“Failure–When your best just isn’t good enough” probably accurately captures the feelings of many newcomer English Language Learners (ELLs) after they take a high-stakes mathematics test, write two researchers in a recent study on the linguistic demands of these tests in the journal Language Policy.
Even though it is a coffee-mug parody of motivational slogans on success, this statement describes the experiences of many newcomer ELLs who take math tests with linguistic demands on students that go far beyond what many educators realize, the researchers say. The two researchers performed a linguistic analysis of a 5th grade Texas Assessment of Knowledge and Skills (TAKS) Math test to more closely examine just what are the linguistic challenges of a math test on a newcomer ELL.
“NCLB’s allowances for newcomer ELLs to be excluded from state reading tests, but not math tests, appears to be based on the view that of all the academic content areas, math poses the least linguistic difficulty for ELLs. This is a major misconception,” writes the author. “Research shows that math tests have high academic language demands posing significant difficulties for ELLs.”
Here are some of the linguistic challenges faced by newcomer ELLs who take TAKS:
Superlatives are usually crucial for answering math word problems. TAKS had two questions that used superlatives, including this one: If the shelf is 3 feet long, what is the greatest number of videotapes that Stella can store on the shelf? Without understanding superlatives, it is impossible for an ELL to answer the question correctly, the authors write.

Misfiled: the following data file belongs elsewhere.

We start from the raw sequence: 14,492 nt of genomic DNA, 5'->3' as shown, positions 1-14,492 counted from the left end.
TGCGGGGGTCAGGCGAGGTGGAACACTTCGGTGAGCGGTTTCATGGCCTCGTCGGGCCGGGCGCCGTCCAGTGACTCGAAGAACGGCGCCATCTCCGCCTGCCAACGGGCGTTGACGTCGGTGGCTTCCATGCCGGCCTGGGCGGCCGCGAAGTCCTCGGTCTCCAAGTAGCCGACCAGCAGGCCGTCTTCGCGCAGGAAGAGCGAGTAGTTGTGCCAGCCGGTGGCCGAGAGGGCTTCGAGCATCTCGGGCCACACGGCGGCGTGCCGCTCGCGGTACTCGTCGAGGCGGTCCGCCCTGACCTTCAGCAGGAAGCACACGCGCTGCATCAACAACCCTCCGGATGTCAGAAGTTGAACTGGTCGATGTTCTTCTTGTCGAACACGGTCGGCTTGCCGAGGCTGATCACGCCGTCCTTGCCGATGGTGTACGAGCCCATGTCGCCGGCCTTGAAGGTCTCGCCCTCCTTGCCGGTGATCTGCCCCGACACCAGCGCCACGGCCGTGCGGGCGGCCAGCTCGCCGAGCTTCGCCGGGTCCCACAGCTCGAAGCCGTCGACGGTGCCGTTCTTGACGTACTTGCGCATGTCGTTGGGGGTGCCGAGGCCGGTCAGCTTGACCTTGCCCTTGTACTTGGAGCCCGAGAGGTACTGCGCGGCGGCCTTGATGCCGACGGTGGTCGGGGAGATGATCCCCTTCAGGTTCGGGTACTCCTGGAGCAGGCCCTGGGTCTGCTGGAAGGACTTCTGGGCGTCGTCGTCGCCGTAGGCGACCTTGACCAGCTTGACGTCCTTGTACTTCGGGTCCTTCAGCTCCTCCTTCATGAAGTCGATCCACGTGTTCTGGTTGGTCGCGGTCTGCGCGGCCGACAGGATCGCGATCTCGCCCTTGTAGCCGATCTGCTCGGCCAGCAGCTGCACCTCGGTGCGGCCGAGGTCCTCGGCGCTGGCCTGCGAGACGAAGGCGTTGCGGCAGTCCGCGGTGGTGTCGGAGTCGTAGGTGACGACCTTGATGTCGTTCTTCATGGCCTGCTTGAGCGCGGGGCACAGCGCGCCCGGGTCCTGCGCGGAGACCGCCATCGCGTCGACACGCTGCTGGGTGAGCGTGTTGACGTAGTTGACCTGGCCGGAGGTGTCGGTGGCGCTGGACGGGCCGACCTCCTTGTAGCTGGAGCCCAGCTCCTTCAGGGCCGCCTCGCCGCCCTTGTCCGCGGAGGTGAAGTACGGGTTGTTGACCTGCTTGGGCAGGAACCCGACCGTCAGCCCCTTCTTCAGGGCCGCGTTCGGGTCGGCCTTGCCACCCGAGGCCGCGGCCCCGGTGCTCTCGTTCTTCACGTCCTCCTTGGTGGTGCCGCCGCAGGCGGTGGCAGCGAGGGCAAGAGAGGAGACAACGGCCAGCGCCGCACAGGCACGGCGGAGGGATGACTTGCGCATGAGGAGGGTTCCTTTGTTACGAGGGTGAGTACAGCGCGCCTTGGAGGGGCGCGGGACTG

Words that must be converted into numbers
In the following question from TAKS, students would need to know that dozen means 12: Roses are $1.00 each or $10.00 per dozen. Sharla’s mother needs to buy 3 dozen roses for Sharla’s sister’s wedding. How much will she save by buying the roses by the dozen instead of individually?
Common words with different meanings in math.
Words such as feet, point, face, table and place (such as in place value) are familiar to ELLs, but have different meanings in math problems.
TAKS had 18 uses of the infinitive in complicated sentence structures, the authors report. For example, one question asked, “To determine whether they are halfway to their goal of $450.00, what should the students do?” Students must understand the meaning of the infinitive, “to determine” to answer the question.
There were nine comparatives in the TAKS test. Comparatives always involve crucial information for problem solving, the authors write. For instance, one question presented students with this problem: “His brother Tom is 2 years older than Jon, and their brother Henry is twice as old as Tom. Which number sentence could be used to find h, Henry’s age?”
TAKS had 9 items with adverbial clauses. For instance, one question asked, “What is the least number of boxes he can buy so that each fifth grader gets at least 1 ice-cream bar?” Without understanding the adverbial clause, it would be extremely challenging to answer the question, the authors write.